SINGAPORE (Reuters Life!) - It is often said that God works in mysterious ways, and travel guide Lonely Planet has come up with a list of the holiest places in the world where the faithful believe the handiwork of the divine is evident.
This list is from Lonely Planet’s “1000 Ultimate Experiences” guide and is not endorsed by Reuters.
The Yoruba supreme god Oludumare sent his son Oduduwa down a gold chain to the site of present-day Ife, with some sand, a cockerel to scratch a hole and a palm nut to plant in it, creating the world and 16 Yoruba clans. Ife today is a large university town with some superb cast-bronze heads and the energy you’d expect from the universe’s first city.
For the ancient Israelites, the world began from the Ark of the Covenant, resting in the Holy of Holies in Solomon’s temple, sited on the Foundation Stone - the foundation of the world. This place is revered by Muslims as the spot from which Prophet Mohammed ascended to heaven. It’s now housed within the 7th-century Dome of the Rock, whose golden cupola dazzles visitors across Jerusalem.
The faithful believe the temple witnessed the creation of the universe. Purportedly constructed by the Hindu moon god, Somraj, then rebuilt numerous times by luminaries including Krishna himself, the current edifice isn’t quite what you’d expect from a temple that’s supposedly older than time itself.
There are ample reasons to feel awed by Africa’s second-highest mountain. Its loftiest peak, 5,199m Batian, is a daunting challenge even for experienced technical climbers, while those who top the ‘trekkers’ summit’, Point Lenana (4,985m), contend with breathlessness, a pounding head and subzero chills. Then there’s the fact that you’re trespassing on the home of a supreme deity. Kenya’s most populous tribe, the Kikuyu, believe Ngai resides atop the mountain, whose English moniker derives from Kere Nyaga (Mountain of Brightness).
Mighty Kailash is four-times sacred. For Buddhists it’s the home of vengeful Demchok; it’s where the founder of Jainism attained nirvana; it’s the seat of all power for the pre-Buddhist faith; and for Hindus it’s the home of Shiva, the destroyer. The ‘navel of the world’, Kailash is also known as Mt Meru, legendary abode of gods and birthplace of four holy rivers. Devotees of all four faiths make the circular pilgrimage around this isolated, hulking peak in order to gain good fortune and religious merit.
The mount is where God is believed to have revealed to Moses the Ten Commandments. Still standing is St Catherine’s Monastery, built in the 6th century at the location of the burning bush that gave Moses his orders. Bedouin guides on site help visitors to explore the region and get an insight into local traditions.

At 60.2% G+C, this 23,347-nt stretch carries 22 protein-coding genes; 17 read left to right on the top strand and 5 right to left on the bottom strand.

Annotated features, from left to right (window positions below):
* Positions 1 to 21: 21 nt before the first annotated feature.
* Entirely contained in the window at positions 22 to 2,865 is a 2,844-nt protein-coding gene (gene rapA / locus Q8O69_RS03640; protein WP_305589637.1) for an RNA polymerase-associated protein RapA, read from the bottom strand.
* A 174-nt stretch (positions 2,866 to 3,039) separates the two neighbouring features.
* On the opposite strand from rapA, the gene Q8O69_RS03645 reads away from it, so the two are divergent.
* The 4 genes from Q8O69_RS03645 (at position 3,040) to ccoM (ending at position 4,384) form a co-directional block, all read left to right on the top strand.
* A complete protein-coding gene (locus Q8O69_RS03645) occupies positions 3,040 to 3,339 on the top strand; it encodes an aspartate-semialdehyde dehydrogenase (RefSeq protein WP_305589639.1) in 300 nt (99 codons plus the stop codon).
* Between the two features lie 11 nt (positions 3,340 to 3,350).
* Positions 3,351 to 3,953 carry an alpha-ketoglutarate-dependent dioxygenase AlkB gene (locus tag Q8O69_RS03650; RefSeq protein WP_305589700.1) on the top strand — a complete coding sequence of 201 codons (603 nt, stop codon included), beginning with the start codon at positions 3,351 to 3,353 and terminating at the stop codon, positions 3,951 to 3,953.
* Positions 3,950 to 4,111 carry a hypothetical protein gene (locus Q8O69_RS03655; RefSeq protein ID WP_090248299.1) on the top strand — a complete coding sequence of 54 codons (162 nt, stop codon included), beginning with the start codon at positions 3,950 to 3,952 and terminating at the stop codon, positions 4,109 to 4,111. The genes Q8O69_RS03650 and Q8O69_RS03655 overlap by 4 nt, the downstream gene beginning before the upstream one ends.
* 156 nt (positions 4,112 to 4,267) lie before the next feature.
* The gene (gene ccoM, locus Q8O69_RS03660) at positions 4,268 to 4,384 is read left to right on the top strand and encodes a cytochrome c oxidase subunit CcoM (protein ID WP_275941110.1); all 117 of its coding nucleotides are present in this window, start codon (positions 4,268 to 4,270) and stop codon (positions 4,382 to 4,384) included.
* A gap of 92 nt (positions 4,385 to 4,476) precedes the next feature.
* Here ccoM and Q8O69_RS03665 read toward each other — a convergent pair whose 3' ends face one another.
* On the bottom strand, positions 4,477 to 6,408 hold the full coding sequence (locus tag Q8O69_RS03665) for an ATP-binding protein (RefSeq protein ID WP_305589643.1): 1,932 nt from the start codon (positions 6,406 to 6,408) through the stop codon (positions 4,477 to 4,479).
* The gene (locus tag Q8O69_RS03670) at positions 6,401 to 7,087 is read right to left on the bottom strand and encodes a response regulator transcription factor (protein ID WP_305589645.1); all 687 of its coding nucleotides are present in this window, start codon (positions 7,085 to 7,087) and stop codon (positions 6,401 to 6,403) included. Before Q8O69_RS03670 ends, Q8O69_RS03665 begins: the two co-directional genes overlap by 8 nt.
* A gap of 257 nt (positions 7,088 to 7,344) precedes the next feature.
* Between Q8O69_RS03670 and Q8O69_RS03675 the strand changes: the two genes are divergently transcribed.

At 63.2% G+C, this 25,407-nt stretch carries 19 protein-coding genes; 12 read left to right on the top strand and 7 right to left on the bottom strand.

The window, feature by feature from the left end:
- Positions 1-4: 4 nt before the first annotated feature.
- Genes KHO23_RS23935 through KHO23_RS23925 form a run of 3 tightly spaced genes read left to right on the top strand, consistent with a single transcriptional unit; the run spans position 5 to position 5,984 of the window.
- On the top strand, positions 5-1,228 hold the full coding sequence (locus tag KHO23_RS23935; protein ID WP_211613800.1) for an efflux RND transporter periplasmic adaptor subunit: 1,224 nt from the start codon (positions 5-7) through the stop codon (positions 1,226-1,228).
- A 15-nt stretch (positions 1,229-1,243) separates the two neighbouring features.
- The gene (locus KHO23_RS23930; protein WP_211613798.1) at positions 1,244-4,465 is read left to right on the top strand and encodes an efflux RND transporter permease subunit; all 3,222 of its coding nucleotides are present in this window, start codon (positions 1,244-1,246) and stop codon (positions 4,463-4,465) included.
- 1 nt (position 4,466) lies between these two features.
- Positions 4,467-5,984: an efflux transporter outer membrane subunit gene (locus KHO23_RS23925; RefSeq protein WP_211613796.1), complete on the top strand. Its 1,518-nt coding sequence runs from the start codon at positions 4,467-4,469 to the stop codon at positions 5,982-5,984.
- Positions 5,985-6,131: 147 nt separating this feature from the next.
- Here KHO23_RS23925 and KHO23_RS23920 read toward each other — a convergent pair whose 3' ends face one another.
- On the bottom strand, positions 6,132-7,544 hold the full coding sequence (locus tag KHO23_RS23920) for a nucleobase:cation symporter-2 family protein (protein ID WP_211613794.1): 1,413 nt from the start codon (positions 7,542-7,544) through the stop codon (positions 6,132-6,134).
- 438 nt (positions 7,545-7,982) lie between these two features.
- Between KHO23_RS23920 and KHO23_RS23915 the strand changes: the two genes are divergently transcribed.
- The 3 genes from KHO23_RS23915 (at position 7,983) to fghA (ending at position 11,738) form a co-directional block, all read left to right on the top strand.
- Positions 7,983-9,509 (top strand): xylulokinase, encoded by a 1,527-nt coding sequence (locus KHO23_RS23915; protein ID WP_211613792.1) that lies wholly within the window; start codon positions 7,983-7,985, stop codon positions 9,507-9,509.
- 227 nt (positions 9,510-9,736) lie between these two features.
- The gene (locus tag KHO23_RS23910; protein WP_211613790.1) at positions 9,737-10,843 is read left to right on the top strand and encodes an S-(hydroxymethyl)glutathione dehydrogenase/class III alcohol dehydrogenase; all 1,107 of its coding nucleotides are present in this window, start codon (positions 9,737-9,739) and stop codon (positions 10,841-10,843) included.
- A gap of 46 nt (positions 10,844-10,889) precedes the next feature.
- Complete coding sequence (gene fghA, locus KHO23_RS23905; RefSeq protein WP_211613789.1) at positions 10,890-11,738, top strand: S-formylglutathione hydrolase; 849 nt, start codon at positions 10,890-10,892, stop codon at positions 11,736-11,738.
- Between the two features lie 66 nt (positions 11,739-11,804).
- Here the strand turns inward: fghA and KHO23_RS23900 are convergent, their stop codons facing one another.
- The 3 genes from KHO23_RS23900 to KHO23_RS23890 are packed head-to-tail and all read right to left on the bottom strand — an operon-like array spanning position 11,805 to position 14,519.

From the body of the creator of the universe, Pan Gu, were formed five sacred Taoist mountains, the most holy of which is Tai Shan, in Shandong province. A climb up the 1,545m peak passes temples, tea houses, rivers, ancient inscriptions and ethereal mountain views.
Machu Picchu might be magical, but if you want to see where the seeds of the mighty Inca empire were reputedly sown, take a boat from the small town of Copacabana to the ‘Island of the Sun’, floating in azure Lake Titicaca. At the northern end of the island, in the Chincana site, sits the sacred rock from which the bearded god Viracocha drew Manco Capac and his sister Mama Ocllo, the founders of the Inca dynasty. Hike around the island to take in Inca ruins and watch the sun set over the picture-perfect lake.
Murder, infidelity, incest, doublecrossing: the tales of the Greek gods read like a particularly lurid soap opera. Their home, Mt Olympus, is a suitably dramatic backdrop. It’s a two-day ascent to reach the immortals’ vertiginous lair, 2917m Mytikas peak, through verdant forests and past striking views. Though the climb doesn’t require superhuman powers, before attempting it, it might not hurt to visit the site of ancient Dion, where Alexander the Great made sacrifices.
Native Americans believe the Great Chief Above created the world, all the animals and humans, for whom he left an instruction manual: a series of red ochre pictographs depicting hunting and other activities. Though some are now underwater and many have been defaced, a few can still be seen on rocks at the northern end of Lake Chelan in Washington state.
Editing by Miral Fahmy